Tamale is the kind of place Dambisa Moyo and Bill Easterly are talking about when they say “See what I mean?”  It is a place of good intentions gone awry.  And until the level of NGO involvement is ratcheted down, it will be difficult to make real systemic change occur.  My personal opinion is that the level of NGO involvement here is at best keeping the northern region in a state of atrophy in terms of market competitiveness.  There are some good people doing good work here.  But, on balance, the distorting forces created by a culture where everything is given away for free means makes people dependent on the system that has been created.  It is a self-fulfilling prophecy that keeps the hotel industry and land cruiser dealers in business.

I think real systemic change will occur when NGOs are no longer necessary.  And, unfortunately, when it does happen, it won’t be due to the good work of the NGOs.

2 thoughts on “The Scourge of NGOs

  1. Ed Center

    This insight then begs the question; why are you working for an NGO in Ghana?

    I have a friend in Cambodia who went to an excellent school that provides education and job skills to street kids. The thing is, he isn’t a street kid. He lied so that he could get a better education than is offered in the sad public school system. There are some excellent NGOs in Cambodia, particularly in education and heath, but does this cluttered network take the onus off the government and private sector to teach and care for the people? Do foreign NGOs crowd the space that local public and private sectors should occupy? Or without these NGOs, would my friend have gotten a crappy education? Without NGOs, do more babies die and more people go ignorant?

    And what is the strategy when the answer to all these questions seems to be yes?

  2. Joshua Weinstein

    Hey Ed – thanks as always for your great insight. You are absolutely right. What I should have specified and didn’t is that NGOs engaged in economic development specifically often cause more harm than good. This is the whole argument behind microfinance. When you give money away for free, with no repercussions for mishandling/misusing the money, then nobody feels the impetus to repay. That is why government-backed microfinance almost always fails – because the expectation is that the money tree will always grow back. In agriculture, you see this effect compounded because it is NGOs getting directly involved in a sector that employs 90% of the population of a region of a country. So the prevalence of free money in the system makes it very difficult for a private sector to flourish, and keeps the system in a state of dependency.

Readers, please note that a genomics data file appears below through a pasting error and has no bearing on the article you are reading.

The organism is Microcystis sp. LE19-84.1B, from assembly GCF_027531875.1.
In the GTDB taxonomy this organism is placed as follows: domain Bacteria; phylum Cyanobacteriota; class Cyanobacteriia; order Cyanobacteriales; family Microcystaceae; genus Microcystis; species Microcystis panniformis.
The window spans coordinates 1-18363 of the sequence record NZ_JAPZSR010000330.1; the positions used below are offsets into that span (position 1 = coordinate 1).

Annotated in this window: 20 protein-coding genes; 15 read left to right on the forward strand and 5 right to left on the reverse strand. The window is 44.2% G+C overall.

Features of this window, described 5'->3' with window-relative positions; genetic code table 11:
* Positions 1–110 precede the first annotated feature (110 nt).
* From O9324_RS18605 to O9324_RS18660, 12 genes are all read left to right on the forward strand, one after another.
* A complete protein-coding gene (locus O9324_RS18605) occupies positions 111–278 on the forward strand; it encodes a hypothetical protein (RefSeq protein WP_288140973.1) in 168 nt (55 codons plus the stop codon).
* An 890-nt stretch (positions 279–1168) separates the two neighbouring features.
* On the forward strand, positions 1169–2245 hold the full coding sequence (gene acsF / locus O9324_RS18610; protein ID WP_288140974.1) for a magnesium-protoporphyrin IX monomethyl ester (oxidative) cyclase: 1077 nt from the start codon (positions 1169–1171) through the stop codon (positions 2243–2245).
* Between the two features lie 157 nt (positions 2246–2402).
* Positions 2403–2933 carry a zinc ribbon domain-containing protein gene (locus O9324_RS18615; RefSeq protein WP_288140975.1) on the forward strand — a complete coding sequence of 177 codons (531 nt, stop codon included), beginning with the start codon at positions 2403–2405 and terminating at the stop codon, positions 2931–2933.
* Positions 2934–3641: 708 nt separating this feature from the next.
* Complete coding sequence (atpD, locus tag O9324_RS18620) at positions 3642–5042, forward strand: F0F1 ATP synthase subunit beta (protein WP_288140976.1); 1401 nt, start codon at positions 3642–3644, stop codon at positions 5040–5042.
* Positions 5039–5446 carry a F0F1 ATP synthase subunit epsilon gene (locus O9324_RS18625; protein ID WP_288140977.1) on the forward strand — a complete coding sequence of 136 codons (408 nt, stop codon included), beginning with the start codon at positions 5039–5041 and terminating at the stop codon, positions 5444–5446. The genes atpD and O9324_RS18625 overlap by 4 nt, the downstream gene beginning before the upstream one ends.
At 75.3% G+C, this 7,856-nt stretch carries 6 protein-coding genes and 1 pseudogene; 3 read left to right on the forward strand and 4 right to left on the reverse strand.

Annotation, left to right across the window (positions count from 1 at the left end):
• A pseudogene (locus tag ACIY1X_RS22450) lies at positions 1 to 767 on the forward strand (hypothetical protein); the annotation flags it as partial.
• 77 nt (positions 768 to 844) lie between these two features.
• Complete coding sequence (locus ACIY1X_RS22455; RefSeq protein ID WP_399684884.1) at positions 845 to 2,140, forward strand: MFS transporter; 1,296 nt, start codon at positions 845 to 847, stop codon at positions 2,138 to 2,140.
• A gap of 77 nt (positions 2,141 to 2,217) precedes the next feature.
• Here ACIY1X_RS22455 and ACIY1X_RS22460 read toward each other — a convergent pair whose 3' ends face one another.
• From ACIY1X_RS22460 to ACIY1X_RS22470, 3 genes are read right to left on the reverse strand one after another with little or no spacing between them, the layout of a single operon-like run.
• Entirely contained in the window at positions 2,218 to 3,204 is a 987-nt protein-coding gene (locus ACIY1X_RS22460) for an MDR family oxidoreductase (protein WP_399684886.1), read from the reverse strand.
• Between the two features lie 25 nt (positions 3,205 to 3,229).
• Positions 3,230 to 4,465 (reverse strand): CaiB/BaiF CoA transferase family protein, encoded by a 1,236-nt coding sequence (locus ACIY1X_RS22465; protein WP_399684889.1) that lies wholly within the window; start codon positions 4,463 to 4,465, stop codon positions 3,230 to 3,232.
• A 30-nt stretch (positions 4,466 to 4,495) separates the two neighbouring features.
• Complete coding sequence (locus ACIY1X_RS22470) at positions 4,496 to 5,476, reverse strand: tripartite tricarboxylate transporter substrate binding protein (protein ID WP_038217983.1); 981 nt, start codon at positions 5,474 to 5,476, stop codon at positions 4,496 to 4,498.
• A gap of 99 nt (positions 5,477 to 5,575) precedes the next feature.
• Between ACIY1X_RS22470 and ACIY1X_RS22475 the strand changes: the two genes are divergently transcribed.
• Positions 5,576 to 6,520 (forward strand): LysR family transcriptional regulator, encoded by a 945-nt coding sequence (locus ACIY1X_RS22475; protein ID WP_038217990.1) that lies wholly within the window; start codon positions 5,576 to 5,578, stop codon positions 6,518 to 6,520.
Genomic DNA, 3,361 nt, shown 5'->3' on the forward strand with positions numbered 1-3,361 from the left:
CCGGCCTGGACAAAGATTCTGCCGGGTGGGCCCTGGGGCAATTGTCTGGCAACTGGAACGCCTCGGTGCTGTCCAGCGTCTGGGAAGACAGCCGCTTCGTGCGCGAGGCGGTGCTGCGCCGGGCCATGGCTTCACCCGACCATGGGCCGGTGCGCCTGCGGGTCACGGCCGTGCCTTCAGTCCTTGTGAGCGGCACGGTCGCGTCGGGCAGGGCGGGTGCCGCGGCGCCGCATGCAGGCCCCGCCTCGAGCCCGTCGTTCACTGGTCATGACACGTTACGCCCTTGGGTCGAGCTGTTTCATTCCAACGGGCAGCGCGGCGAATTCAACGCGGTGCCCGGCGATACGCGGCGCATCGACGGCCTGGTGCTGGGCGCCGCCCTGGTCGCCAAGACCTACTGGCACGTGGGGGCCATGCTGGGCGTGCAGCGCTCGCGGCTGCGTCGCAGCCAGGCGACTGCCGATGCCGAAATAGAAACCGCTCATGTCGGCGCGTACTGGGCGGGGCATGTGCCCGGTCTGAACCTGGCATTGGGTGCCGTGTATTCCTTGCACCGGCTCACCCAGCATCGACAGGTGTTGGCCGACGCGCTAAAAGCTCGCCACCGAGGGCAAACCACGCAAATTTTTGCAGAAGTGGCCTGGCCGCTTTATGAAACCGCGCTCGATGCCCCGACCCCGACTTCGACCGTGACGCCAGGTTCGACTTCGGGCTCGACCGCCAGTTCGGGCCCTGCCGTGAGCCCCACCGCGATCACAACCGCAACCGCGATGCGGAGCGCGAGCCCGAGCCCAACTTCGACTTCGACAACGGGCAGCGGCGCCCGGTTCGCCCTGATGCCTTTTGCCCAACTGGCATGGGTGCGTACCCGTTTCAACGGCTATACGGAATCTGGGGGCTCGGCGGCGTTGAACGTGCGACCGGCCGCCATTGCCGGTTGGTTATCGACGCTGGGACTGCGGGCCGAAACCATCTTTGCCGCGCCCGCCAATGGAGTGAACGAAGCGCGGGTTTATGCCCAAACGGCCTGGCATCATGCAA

That said, with education, healthcare, and food security (when people are going hungry, which should never happen, since there is actually more than enough food in the world to feed everyone), NGOs can do fantastic work. They provide a need where there is a deficiency in providing services. Here, NGOs aren’t the problem. I would say the problem is governance. 50% of cambodia’s budget comes from foreign aid. So, for these kind of societal systemic problems, I think the problem is corruption in government.

    I think the NGOs like the one you mentioned are providing something invaluable, critical, and so necessary. As for the question of why I work for an NGO – to be fair, I’m working on a project that does not give money and tries to strengthen the private sector by helping business-minded firms. But, to be honest, you hit the nail on the head. I am working for an NGO. So it does beg the question…

    Always appreciate your thoughts – keep em coming.